March issue 2004

By | People | Q & A | Sports | Published 20 years ago

“The team which handles the pressure best will carry the day”

– Imran Khan

imran-khan-mar04Q: What will Pakistan have to watch out for in the upcoming series?

A: Cricket is a pressure game, and when it comes to an India-Pakistan match the pressure is doubled. The team which handles the pressure best, carries the day. For example, we were a very good side when we toured India in 1979-80 but we lost just because we were unable to handle the pressure. Then, in 1987, we were a weaker side, on paper, but we managed to beat India at Bangalore simply because we proved to be mentally tougher.

At that time India had some good batsmen and spinners and there were home umpires, but against all odds we won the series. So, for me a pressure-cooker series like this one can be won by cool handling of mental pressure. How the power of the mind can make a weak team stronger has been proved in cricket on numerous occasions, and how a strong team flops because of being defensive was evident in Pakistan’s performance in the 2003 World Cup.

Q: Do you think the Pakistani team can handle the pressure and beat the Indian side after their victorious Australian tour?

A: No doubt, India is on a high after squaring a Test series in Australia because their batting clicked, but remember the fact that the Australian bowling attack was not even at half-strength. Jason Gillespie and Brett Lee were not fully fit, Glenn McGrath was out and there was no Shane Warne. Being stronger on paper doesn’t mean India can win the series because they are up against an attack comprising Shoaib Akhtar and Mohammad Sami and both will test the Indian batting. To me, Shoaib is the most lethal bowler in modern-day cricket, and if he is fit and Sami is in form, then India will have trouble in the Test matches.

Q: Who has the edge in the Test and one-day series?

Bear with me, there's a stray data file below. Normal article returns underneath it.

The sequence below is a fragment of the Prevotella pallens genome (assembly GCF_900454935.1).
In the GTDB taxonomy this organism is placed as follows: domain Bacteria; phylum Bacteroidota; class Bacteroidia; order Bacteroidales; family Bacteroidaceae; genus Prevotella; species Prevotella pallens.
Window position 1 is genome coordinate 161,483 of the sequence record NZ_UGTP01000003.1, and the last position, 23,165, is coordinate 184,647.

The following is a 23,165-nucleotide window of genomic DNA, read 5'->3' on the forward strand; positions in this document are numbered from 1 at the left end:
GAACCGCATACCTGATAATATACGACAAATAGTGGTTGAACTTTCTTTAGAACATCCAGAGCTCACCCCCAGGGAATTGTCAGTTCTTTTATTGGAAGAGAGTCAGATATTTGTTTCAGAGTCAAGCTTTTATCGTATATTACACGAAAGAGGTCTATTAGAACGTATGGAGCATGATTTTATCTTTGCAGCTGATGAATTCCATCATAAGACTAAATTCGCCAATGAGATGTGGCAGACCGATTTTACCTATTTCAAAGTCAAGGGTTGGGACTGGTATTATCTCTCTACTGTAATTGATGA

A: Overall, India has the edge, but bowlers win Tests and Pakistan has better bowlers. It would be a huge test of Inzamam’s captaincy skills and how he handles his bowlers. We won the World Cup in 1992 with only three frontline bowlers: Wasim Akram, Aqib Javed and Mushtaq Ahmed. So it would depend on how Inzamam uses Shoaib and Sami. If Shoaib and Sami are in top form, Pakistan can beat India in the Tests. In the one-day games, batsmen win matches, and India has the edge in that department.

Q: Does Pakistan need a specific strategy to not only contain the Indian batting powerhouse, but also to get them out quickly?

A: Yes, cricket has changed a lot. It is more scientific and you need more planning. Why are the Australians the best side in the world? Because they plan things accordingly. They have the best system and for every series they plan according to the strengths and weaknesses of their opponents. In the same way Pakistan needs to do some serious planning against Tendulkar, Dravid and Laxman. These three batsmen are the key to India’s big scores in the Tests. Ganguly and Sehwag are stroke players so they would be more dangerous in limited-over matches.

Q: Will this revival of Indo-Pak cricket continue, or do you feel it is just a one-off event?

A: I think it’s a positive move from India to revive cricket because cricket can help in the peace process. If core issues like Kashmir are addressed properly, Pakistan and India can move towards normalisation of relations. The future of Indo-Pak cricket will depend on how the peace process goes.